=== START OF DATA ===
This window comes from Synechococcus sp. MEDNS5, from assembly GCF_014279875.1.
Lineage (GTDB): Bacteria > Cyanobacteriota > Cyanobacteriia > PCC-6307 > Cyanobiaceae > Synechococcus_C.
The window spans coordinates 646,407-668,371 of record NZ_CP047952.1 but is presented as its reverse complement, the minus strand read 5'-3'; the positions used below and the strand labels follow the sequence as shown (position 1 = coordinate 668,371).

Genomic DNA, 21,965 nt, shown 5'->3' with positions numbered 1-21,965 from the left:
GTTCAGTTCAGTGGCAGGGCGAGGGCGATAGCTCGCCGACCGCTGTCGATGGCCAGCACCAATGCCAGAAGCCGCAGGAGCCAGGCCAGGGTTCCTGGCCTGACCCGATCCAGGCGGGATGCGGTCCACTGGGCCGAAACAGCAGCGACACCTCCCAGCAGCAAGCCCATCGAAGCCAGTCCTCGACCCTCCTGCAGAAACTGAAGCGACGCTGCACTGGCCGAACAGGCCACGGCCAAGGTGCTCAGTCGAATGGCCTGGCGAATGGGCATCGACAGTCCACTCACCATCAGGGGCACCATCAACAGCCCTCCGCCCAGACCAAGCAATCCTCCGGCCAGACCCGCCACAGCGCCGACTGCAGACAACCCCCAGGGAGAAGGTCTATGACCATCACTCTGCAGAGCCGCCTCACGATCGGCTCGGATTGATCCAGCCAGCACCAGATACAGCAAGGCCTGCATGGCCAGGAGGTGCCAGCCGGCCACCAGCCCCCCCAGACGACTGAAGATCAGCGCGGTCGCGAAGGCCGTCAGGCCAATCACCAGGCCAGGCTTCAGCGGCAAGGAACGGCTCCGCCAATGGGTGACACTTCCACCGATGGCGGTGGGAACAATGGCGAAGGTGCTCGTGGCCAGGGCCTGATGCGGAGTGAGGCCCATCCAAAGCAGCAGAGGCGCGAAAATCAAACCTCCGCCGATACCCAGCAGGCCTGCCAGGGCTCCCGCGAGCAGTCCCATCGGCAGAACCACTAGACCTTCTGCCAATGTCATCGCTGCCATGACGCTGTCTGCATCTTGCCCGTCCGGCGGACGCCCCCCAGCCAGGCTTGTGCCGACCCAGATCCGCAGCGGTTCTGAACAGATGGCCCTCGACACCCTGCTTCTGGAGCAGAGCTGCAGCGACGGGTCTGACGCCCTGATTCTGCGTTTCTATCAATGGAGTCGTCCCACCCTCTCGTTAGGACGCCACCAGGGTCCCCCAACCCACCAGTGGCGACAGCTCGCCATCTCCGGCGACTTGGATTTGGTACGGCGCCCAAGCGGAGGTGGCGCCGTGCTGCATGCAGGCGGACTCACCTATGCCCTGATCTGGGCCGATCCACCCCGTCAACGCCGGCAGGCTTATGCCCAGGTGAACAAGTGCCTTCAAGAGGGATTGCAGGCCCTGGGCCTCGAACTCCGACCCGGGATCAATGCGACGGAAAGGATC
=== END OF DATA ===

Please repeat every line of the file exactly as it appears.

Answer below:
This window comes from Synechococcus sp. MEDNS5, from assembly GCF_014279875.1.
Lineage (GTDB): Bacteria > Cyanobacteriota > Cyanobacteriia > PCC-6307 > Cyanobiaceae > Synechococcus_C.
The window spans coordinates 646,407-668,371 of record NZ_CP047952.1 but is presented as its reverse complement, the minus strand read 5'-3'; the positions used below and the strand labels follow the sequence as shown (position 1 = coordinate 668,371).

Genomic DNA, 21,965 nt, shown 5'->3' with positions numbered 1-21,965 from the left:
GTTCAGTTCAGTGGCAGGGCGAGGGCGATAGCTCGCCGACCGCTGTCGATGGCCAGCACCAATGCCAGAAGCCGCAGGAGCCAGGCCAGGGTTCCTGGCCTGACCCGATCCAGGCGGGATGCGGTCCACTGGGCCGAAACAGCAGCGACACCTCCCAGCAGCAAGCCCATCGAAGCCAGTCCTCGACCCTCCTGCAGAAACTGAAGCGACGCTGCACTGGCCGAACAGGCCACGGCCAAGGTGCTCAGTCGAATGGCCTGGCGAATGGGCATCGACAGTCCACTCACCATCAGGGGCACCATCAACAGCCCTCCGCCCAGACCAAGCAATCCTCCGGCCAGACCCGCCACAGCGCCGACTGCAGACAACCCCCAGGGAGAAGGTCTATGACCATCACTCTGCAGAGCCGCCTCACGATCGGCTCGGATTGATCCAGCCAGCACCAGATACAGCAAGGCCTGCATGGCCAGGAGGTGCCAGCCGGCCACCAGCCCCCCCAGACGACTGAAGATCAGCGCGGTCGCGAAGGCCGTCAGGCCAATCACCAGGCCAGGCTTCAGCGGCAAGGAACGGCTCCGCCAATGGGTGACACTTCCACCGATGGCGGTGGGAACAATGGCGAAGGTGCTCGTGGCCAGGGCCTGATGCGGAGTGAGGCCCATCCAAAGCAGCAGAGGCGCGAAAATCAAACCTCCGCCGATACCCAGCAGGCCTGCCAGGGCTCCCGCGAGCAGTCCCATCGGCAGAACCACTAGACCTTCTGCCAATGTCATCGCTGCCATGACGCTGTCTGCATCTTGCCCGTCCGGCGGACGCCCCCCAGCCAGGCTTGTGCCGACCCAGATCCGCAGCGGTTCTGAACAGATGGCCCTCGACACCCTGCTTCTGGAGCAGAGCTGCAGCGACGGGTCTGACGCCCTGATTCTGCGTTTCTATCAATGGAGTCGTCCCACCCTCTCGTTAGGACGCCACCAGGGTCCCCCAACCCACCAGTGGCGACAGCTCGCCATCTCCGGCGACTTGGATTTGGTACGGCGCCCAAGCGGAGGTGGCGCCGTGCTGCATGCAGGCGGACTCACCTATGCCCTGATCTGGGCCGATCCACCCCGTCAACGCCGGCAGGCTTATGCCCAGGTGAACAAGTGCCTTCAAGAGGGATTGCAGGCCCTGGGCCTCGAACTCCGACCCGGGATCAATGCGACGGAAAGGATC